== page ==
Arts and Crafts Movement Jewelry - The Arts and Crafts Movement was founded on the theories of John Ruskin and William Morris, who believed that 19th-century mechanization had undermined the role, and the moral fibre, of the craftsman. Art schools and co-operative guilds were set up, as Ruskin and Morris advocated, on the model of medieval workshops, in the (sometimes mistaken) hope that amateur craftsmen would acquire the all round skills necessary to design, develop and manufacture hand-made objects. From around 1860 to the 1920s, the only women who shunned the glitter and glamour of diamonds were the emancipated free-thinkers of the Arts and Crafts Movement. Their jewels, of semi-precious or geological stones with silver, adorned their loose-flowing 'medieval' robes and kimonos, and were worn as a social statement. Chatelaine's Antiques Collectibles Appraisals

 

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Chatelaine's Antiques & Appraisals Magazine > Jewelry > Expert Tip: Victorian Jewelry
 


 

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Victorian Jewelry


VICTORIAN JEWELLERY SETS

 Large sets of matching jewellery, sometimes of precious stones but often of coral, pearls or ivory, were the height of fashion in the first half of Victoria's reign.

 A large parure is a set of matching jewels comprising a necklace, brooches, bracelets and earrings. A demi-parure has just a necklace, a brooch and a bracelet. They were large and expensive and were fashionable among women of substance from the middle of the 19th century.

 Some sets had one stunning ornament perhaps a grand necklace or a tiara - which could he taken apart with a tiny screwdriver to form, for example, two dress clips, a brooch, earrings and a single brilliant stone that, added to a shank, made a ring.

 At the height of Queen Victoria's reign, jewellery was a sign of social status as well as taste. It was worn by women to show off the wealth of the men who kept them; the richer the husband or father, the more sumptuously his wife and daughters were adorned.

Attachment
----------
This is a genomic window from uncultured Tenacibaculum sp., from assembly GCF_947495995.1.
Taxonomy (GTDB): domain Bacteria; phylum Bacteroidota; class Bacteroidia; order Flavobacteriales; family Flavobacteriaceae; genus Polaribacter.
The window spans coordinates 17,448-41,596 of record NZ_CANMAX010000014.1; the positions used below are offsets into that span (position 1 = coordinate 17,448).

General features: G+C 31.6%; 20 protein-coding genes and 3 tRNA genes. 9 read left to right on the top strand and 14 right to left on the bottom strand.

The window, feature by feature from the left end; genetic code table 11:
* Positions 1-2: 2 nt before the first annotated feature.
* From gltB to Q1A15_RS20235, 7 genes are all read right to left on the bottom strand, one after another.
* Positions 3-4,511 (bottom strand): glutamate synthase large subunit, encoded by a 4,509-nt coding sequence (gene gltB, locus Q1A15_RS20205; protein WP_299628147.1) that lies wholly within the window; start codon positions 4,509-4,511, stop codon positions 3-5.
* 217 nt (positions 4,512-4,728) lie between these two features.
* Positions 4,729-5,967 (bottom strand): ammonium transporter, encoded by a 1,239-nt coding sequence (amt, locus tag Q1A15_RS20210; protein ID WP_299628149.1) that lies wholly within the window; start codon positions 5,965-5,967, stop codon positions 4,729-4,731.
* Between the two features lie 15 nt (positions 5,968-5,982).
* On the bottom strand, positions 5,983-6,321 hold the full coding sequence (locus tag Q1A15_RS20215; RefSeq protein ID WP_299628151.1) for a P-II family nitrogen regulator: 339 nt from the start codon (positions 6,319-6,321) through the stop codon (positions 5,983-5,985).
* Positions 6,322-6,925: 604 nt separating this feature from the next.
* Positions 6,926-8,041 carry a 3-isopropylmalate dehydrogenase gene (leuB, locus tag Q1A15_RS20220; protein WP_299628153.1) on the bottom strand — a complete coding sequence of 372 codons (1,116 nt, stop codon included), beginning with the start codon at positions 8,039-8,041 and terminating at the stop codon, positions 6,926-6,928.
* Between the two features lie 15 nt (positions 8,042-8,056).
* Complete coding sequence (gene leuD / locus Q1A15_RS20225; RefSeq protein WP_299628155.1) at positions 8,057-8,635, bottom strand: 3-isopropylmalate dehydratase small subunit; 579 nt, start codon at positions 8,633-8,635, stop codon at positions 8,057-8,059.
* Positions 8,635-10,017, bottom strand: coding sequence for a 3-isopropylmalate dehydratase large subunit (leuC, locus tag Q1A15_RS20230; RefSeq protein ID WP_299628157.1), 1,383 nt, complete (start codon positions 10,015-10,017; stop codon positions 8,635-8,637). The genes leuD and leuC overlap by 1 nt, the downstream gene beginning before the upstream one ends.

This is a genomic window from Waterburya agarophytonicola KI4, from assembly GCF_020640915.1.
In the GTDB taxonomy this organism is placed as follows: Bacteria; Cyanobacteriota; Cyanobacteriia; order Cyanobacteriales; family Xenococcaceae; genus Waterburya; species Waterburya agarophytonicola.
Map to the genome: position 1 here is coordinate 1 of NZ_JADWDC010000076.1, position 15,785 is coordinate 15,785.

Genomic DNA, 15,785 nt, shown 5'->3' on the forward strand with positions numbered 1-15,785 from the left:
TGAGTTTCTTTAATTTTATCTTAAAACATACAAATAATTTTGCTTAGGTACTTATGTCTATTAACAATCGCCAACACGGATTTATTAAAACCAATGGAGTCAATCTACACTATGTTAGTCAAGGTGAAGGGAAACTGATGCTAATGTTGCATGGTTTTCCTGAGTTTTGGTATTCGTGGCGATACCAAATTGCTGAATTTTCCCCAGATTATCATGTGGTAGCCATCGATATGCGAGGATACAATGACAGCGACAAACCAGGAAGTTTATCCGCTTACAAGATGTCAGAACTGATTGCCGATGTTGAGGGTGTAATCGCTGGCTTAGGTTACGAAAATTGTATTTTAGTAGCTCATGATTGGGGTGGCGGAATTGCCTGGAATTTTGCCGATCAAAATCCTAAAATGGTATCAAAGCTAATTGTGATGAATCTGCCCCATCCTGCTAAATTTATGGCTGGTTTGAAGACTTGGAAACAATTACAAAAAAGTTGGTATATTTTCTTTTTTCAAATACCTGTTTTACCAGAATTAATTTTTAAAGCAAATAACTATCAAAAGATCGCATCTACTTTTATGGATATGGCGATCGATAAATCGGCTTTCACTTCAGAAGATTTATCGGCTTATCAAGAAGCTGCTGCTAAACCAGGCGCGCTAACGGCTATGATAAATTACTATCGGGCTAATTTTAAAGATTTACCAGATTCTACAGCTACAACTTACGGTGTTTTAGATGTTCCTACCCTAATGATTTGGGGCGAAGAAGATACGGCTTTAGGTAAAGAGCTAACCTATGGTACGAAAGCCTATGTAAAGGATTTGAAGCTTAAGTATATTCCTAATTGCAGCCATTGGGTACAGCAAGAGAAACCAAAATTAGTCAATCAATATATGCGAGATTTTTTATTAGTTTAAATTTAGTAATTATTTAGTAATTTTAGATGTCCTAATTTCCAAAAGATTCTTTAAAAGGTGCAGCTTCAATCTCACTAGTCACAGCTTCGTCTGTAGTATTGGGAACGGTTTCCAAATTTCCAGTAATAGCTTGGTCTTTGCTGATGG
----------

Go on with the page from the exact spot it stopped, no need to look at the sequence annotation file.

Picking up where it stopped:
Traditionally, it was only on her marriage that a woman could indulge a love of jewels to the full, for unmarried girls were supposed to dress modestly. A husband would give his new bride a beautifully designed jewellery casket, with compartments containing ornaments for different purposes and times of day. The most important of these was the set of matching dress jewellery - the parure.

 Presented with a few basic pieces of this set at her wedding, the wife would add complementary pieces to it over the years. She only wore her parure on special occasions such as balls or family celebrations and for visits to the theatre or the opera.

 By 1900, large parures, with their formal look, were no longer fashionable and women were combining items of jewellery with a flexibility that heralded the century ahead.
A custom-made, velvet-lined, red leather jewellery box containing an elaborate set of matching necklace, earrings and brooch with floral designs in coloured stones in a gold setting.

COLLECTOR'S NOTES

 Whole parures come up for sale at auctions and high class jewellers although the chances of finding a bargain are slim. Over the years many have been split up when their owners passed them on to daughters and grandchildren; the individual pieces are generally more affordable and are certainly more likely to be worn today.

 The most practical way to see the very best parures is to examine those kept in museum collections. Fashions were set by Queen Victoria and the leading ladies of the royal court.

TOP JEWELLERY DESIGNERS

 Two of the favourite jewellery designers among the fashionable ladies of Victorian high society were Castellani and Giuliano. Their pieces have never lost their value and they still fetch the highest prices. Whole sets complete with their original cases by these makers are extremely hard to find and potential buyers should be wary of fakes.

 Both Castellani and Giuliano presented their jewels in hand-crafted boxes which are almost impossible to imitate today. The Castellani cases were usually made from burgundy-coloured velvet or leather. The Giuliano family commissioned their cases from various firms, usually in green and gold-tooled Morocco leather. Boxes made by Guichard for the Guilianos had a small gold 'G' stamped near the hinge. Though the original cases are highly valuable, they often contain cardboard which is acidic and tarnishes silver and silver-mounted jewellery. Silver pieces should be carefully wrapped in acid-free tissue paper and stored in boxes.

 Victorian jewellery was once considered dowdy and fussy and few people wanted to buy it. But not any more. In a relatively short time, fashions have changed and 19th-century pieces frequently hold pride of place at auction house jewellery sales. On the right occasion, a fine piece is still a joy to wear and a complete matching set can be breathtaking.

 


 

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